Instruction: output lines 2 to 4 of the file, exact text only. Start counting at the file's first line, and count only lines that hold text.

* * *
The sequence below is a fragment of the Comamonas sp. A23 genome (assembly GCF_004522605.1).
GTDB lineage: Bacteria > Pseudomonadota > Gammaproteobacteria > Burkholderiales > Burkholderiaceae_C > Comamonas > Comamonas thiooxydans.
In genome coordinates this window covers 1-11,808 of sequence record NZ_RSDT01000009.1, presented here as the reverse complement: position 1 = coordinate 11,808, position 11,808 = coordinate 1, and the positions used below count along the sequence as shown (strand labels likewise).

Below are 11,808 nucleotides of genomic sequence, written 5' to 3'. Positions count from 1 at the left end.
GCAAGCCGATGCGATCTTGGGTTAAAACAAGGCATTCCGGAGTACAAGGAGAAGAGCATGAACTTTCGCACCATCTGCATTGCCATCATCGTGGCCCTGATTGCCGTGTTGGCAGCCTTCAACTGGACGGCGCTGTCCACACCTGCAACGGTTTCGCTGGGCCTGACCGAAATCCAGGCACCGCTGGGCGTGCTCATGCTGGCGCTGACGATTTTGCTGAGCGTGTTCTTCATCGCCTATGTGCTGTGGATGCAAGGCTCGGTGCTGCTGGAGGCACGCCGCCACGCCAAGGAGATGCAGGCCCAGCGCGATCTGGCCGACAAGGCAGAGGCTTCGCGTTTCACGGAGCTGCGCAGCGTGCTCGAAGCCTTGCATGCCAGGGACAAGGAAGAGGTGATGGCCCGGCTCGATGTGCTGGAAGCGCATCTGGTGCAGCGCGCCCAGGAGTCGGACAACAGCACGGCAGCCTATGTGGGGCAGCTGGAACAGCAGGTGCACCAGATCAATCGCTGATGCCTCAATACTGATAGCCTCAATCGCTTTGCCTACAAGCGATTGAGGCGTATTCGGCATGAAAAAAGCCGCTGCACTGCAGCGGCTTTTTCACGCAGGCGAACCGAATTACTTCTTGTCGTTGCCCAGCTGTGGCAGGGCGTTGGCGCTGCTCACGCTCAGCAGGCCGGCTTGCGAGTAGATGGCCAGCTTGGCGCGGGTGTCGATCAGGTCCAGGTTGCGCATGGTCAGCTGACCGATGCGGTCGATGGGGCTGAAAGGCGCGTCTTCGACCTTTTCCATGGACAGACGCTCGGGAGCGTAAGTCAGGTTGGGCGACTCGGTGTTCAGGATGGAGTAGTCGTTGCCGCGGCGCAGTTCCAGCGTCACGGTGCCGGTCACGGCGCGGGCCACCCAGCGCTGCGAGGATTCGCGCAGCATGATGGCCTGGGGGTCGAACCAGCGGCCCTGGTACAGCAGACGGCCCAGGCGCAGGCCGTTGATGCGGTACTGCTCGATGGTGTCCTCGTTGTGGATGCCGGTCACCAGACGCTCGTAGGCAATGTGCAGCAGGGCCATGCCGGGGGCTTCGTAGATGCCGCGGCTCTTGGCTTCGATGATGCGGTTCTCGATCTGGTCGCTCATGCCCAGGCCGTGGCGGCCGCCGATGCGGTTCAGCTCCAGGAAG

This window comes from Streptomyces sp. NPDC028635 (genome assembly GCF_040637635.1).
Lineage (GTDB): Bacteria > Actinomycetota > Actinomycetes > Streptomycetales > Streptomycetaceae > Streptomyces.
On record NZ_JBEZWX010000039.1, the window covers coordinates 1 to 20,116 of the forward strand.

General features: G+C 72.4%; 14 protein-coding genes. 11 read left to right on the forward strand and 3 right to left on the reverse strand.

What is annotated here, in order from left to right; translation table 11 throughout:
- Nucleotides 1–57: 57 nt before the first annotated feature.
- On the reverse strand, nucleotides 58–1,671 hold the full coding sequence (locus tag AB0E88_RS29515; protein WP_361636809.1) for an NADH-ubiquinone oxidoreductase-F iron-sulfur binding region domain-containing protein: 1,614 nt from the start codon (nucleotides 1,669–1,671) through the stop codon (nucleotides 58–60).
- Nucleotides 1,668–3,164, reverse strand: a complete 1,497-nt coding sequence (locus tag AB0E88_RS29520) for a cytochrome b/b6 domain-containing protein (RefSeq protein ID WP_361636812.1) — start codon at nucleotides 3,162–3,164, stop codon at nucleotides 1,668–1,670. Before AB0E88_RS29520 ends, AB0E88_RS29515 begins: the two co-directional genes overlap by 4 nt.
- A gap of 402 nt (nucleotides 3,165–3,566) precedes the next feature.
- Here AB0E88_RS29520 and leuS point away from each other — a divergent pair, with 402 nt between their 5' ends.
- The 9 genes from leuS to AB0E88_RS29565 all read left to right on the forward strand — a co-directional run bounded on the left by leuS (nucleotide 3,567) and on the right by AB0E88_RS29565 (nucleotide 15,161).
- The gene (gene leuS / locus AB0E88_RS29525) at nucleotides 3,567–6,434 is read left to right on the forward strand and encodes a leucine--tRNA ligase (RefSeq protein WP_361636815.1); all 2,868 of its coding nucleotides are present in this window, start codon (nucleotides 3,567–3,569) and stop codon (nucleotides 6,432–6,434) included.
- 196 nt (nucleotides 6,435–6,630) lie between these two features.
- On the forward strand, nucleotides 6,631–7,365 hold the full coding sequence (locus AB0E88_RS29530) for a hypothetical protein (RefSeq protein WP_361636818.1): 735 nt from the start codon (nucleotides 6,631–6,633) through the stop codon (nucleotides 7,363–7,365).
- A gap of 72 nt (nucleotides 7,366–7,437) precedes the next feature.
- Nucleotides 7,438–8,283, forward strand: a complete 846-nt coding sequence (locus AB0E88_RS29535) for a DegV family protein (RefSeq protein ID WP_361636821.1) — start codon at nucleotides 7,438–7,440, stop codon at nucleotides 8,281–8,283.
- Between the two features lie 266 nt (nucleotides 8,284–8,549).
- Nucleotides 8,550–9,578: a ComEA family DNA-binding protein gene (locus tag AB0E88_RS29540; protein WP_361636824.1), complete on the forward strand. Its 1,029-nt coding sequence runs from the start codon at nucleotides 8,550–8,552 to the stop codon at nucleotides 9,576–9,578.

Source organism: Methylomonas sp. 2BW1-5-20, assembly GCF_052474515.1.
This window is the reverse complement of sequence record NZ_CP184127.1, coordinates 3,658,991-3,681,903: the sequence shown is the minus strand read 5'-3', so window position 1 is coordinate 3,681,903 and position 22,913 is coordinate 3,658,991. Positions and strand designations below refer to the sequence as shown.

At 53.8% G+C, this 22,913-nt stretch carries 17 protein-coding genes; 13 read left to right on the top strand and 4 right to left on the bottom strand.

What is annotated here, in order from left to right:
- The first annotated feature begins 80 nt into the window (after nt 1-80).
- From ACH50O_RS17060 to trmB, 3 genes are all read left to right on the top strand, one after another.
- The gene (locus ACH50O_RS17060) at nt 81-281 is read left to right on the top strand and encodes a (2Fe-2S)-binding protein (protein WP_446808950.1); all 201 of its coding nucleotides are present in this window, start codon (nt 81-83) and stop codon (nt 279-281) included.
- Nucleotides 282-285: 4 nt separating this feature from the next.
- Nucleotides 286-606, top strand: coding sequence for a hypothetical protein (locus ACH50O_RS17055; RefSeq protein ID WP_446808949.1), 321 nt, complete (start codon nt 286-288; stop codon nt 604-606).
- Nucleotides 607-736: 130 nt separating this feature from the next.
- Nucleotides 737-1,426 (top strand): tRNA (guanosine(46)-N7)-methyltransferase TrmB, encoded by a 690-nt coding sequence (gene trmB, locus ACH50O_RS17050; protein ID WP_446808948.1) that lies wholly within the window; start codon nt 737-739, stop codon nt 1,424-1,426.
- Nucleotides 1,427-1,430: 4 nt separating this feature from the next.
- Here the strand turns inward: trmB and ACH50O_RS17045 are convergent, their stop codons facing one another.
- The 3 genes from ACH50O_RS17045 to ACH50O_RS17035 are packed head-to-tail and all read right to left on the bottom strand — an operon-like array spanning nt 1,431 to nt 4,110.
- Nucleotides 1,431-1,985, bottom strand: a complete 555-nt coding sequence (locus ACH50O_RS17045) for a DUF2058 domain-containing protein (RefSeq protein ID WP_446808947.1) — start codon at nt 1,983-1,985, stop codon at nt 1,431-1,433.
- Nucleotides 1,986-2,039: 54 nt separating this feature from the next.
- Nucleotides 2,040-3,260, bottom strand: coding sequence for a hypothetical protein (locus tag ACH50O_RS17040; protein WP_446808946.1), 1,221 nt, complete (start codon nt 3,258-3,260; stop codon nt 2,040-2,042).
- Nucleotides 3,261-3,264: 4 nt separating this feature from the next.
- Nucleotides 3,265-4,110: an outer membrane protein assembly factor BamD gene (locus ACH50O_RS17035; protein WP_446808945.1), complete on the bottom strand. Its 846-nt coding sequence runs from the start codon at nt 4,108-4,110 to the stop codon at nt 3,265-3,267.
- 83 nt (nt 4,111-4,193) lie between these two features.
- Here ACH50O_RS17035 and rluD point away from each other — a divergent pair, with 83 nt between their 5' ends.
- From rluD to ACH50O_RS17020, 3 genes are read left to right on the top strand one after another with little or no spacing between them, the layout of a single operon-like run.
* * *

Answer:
GTDB lineage: Bacteria > Pseudomonadota > Gammaproteobacteria > Burkholderiales > Burkholderiaceae_C > Comamonas > Comamonas thiooxydans.
In genome coordinates this window covers 1-11,808 of sequence record NZ_RSDT01000009.1, presented here as the reverse complement: position 1 = coordinate 11,808, position 11,808 = coordinate 1, and the positions used below count along the sequence as shown (strand labels likewise).

Below are 11,808 nucleotides of genomic sequence, written 5' to 3'. Positions count from 1 at the left end.